Should We Give Up on the Church? - Radical

Should We Give Up on the Church?

Should we give up on the church? In this message from Zechariah 4, Mike Kelsey encourages us to consider the purpose God has for the church and the power he supplies to it. The church is the place where God has designed believers to flourish and grow.

1. God still has a purpose for his church.

2. God is the one who supplies power to his church.

It’s joy to be together in God’s Word where we will be in Zechariah 4 today. But first, many of you know that we had a team from all our different campuses across the DC Metro area in the Dominican Republic this week. Praise God, they got back safely. I heard some funny stories, but I also heard some amazing stories as well. So I want to celebrate a little bit of what God did.

We had 191 people on that trip, representing all ages. I think the youngest was six and the oldest was 71. We had a medical team that treated 738 patients over four days. Seven pastors from Cuba, Haiti and the Dominican Republic received biblical and theological training over the course of the week. We had about 312 one-on-one gospel conversations. About 3,500 people heard the gospel clearly and we had 128 people who indicated that they made a spiritual decision.

Needless to say, God was at work this past week. Praise God! Thank you for your prayers and financial support. For those of you who were on the trip and who are here, you get an extra reward in heaven. I heard that some of your flights got delayed, so I’m sure you’re tired. But praise the Lord that He can use us, not just here, but around the world. And praise the Lord that we get to see what He’s already doing through brothers and sisters in Christ in different parts of the world.

As I mentioned, we’ll be in Zechariah 4. As you may know, the books of the Bible are organized by category and not necessarily by chronology. Zechariah is included in the section that contains the “Minor Prophets.” They’re not minor in significance only in length when compared to the “Major Prophets” such as Isaiah and Jeremiah. Zechariah is actually one of the longer books in the Minor Prophets section. Zechariah was ministering right at the beginning of the time we’ve been reading about in Ezra and Nehemiah. For those of you who have not been following along with us in the Bible Reading Plan, let me bring you up to speed on where we are in Old Testament history so you’ll understand how all this fits together. Jerusalem was the capital of the Southern Kingdom, where God’s people were, and the temple was located in Jerusalem. Why is that important? It wasn’t just that the people needed a place to meet; it represented the presence of God. He wasn’t just reigning in heaven; He was also ruling in the midst of His covenant people. The temple symbolized the reality that God had established His earthly headquarters in Jerusalem.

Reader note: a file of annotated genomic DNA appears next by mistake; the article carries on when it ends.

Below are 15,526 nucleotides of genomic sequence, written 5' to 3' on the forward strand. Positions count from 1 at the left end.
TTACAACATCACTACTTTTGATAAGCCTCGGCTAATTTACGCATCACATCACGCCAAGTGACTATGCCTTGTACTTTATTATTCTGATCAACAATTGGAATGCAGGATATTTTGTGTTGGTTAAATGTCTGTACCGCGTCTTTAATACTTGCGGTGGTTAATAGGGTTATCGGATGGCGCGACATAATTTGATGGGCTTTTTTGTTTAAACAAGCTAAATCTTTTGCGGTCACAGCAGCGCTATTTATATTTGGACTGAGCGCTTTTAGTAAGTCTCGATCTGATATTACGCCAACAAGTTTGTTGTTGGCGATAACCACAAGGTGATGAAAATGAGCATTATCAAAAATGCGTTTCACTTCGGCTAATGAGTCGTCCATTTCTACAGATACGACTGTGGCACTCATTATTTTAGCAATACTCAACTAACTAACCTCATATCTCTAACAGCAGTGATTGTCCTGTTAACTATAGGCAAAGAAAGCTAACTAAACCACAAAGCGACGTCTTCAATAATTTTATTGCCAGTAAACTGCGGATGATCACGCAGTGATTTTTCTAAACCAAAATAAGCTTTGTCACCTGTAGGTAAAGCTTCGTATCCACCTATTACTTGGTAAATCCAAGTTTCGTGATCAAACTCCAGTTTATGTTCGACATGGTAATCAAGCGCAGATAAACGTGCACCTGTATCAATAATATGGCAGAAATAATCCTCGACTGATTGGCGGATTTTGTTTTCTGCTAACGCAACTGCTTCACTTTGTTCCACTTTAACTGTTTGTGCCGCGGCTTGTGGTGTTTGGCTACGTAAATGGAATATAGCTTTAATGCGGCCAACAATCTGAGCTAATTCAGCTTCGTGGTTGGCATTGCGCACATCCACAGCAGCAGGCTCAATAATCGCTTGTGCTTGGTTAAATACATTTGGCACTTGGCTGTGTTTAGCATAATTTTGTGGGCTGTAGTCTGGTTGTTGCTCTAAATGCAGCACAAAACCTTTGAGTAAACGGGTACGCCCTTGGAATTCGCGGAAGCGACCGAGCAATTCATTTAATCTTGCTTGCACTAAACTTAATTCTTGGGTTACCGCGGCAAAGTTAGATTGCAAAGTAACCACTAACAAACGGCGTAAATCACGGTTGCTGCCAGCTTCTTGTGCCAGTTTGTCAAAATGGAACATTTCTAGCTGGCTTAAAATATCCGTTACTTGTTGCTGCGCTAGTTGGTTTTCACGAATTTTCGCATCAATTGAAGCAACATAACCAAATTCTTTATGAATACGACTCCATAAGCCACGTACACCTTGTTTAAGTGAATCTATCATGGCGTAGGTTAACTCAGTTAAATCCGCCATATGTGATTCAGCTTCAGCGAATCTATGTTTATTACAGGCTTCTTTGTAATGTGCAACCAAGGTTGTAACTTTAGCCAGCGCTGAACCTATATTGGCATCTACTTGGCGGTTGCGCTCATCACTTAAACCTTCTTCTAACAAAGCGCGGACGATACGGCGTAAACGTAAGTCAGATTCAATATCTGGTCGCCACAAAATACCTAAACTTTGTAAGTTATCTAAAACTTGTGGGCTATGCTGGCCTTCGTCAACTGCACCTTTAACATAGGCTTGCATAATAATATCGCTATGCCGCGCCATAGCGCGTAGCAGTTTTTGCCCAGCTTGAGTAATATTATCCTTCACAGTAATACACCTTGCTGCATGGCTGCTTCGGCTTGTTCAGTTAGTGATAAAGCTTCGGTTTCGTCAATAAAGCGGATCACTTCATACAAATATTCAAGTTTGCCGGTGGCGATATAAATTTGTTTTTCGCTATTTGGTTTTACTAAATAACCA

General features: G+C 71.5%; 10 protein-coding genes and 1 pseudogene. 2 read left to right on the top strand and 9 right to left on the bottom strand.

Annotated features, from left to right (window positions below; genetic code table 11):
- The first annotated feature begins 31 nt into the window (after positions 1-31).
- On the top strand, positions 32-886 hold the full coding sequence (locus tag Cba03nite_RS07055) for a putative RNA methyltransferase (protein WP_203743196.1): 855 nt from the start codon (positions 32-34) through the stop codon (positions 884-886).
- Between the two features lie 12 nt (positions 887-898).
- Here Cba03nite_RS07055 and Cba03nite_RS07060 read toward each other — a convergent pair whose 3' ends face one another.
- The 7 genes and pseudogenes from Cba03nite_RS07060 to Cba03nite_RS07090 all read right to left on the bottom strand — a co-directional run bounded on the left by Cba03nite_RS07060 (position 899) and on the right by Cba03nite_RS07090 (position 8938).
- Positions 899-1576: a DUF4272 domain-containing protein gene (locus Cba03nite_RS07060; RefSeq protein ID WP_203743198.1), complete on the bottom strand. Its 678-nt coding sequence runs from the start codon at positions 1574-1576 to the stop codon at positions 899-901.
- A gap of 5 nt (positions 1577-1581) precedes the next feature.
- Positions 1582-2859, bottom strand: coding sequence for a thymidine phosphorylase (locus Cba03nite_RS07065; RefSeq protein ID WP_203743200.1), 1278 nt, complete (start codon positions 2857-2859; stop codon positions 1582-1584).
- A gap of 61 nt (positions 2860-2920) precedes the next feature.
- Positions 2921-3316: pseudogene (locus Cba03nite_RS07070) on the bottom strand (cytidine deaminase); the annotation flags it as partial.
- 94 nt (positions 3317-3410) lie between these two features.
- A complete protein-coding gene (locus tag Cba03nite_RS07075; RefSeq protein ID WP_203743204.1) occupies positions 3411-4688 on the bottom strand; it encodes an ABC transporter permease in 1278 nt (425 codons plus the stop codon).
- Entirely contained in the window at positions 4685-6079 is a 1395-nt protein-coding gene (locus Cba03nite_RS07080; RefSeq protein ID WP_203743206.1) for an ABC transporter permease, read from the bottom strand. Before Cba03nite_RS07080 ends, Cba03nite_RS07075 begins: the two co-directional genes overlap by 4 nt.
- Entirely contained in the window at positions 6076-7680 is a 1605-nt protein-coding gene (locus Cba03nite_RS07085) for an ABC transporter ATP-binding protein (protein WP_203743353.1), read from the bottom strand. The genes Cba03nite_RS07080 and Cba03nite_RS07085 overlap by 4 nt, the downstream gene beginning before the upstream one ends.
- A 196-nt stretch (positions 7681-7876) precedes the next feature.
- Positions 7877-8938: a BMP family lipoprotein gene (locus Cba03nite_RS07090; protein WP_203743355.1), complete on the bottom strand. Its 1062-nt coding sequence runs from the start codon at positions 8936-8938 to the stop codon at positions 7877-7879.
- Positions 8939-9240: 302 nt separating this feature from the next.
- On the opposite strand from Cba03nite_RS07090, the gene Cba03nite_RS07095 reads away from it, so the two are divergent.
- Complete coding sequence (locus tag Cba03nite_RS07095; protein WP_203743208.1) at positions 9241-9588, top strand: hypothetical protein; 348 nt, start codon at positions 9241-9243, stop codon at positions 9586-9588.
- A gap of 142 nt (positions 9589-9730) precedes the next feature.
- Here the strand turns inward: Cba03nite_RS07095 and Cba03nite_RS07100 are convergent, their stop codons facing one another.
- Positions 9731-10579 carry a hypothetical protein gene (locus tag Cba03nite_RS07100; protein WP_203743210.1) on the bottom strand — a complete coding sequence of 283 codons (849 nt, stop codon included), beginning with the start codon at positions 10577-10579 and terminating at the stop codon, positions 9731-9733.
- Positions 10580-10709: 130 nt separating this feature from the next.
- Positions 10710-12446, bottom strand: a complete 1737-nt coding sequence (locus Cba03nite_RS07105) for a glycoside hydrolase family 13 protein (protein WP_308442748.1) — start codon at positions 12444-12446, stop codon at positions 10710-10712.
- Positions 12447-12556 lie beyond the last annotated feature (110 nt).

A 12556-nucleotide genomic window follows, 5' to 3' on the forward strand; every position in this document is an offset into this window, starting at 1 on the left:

Then as we’ve read, God’s people drifted into disobedience and idolatry so just as He promised, God eventually brought judgment on them—and it was absolutely devastating. The Babylonians infiltrated Jerusalem and completely destroyed it. They tore down the temple and scattered the Israelites throughout Babylon. Yet God was still committed to His people and promised to eventually bring them back to Jerusalem.

Many years later, the Persians came to power Then in 538 B.C., just as God prophesied in Isaiah 45 and in Jeremiah, King Cyrus of Persia issued a decree allowing the Jews to return to Jerusalem to rebuild the city. As a sidebar, most of the Israelites decided to stay in Babylon where they were comfortable. But a man named Zerubbabel led a caravan of about 50,000 exiles—referred to as a “remnant” of people—back to Jerusalem.

If this was 2019, this would have been headline news all over the world. Social media would have been popping with #weback. They were back home in Jerusalem. Everyone would have been wondering what would happen next. They started to rebuild the temple, but because there was opposition, over time they became complacent and gave up. The prophet Haggai spoke into this situation, but 16 years later the temple was still not rebuilt. There was only a foundation. There was no temple. The city had no walls. There was no military. Their reputation among the nations was suffering. Needless to say, their situation became an international embarrassment.

Zechariah 4 Looks Back On The Church’s Reputation

This context is relevant to us as well. Let’s be honest: the church doesn’t have the best reputation in our culture today either. Some of you are visiting today, not because you love the church, but because you were invited or dragged here, or because you decided to give this Christianity thing one last try. But the church doesn’t have the best reputation in our culture—specifically, I think, among the emerging generations. You may have seen or heard the research about the Millennials leaving the church, or about Generation Z being the most irreligious generation in American culture so far.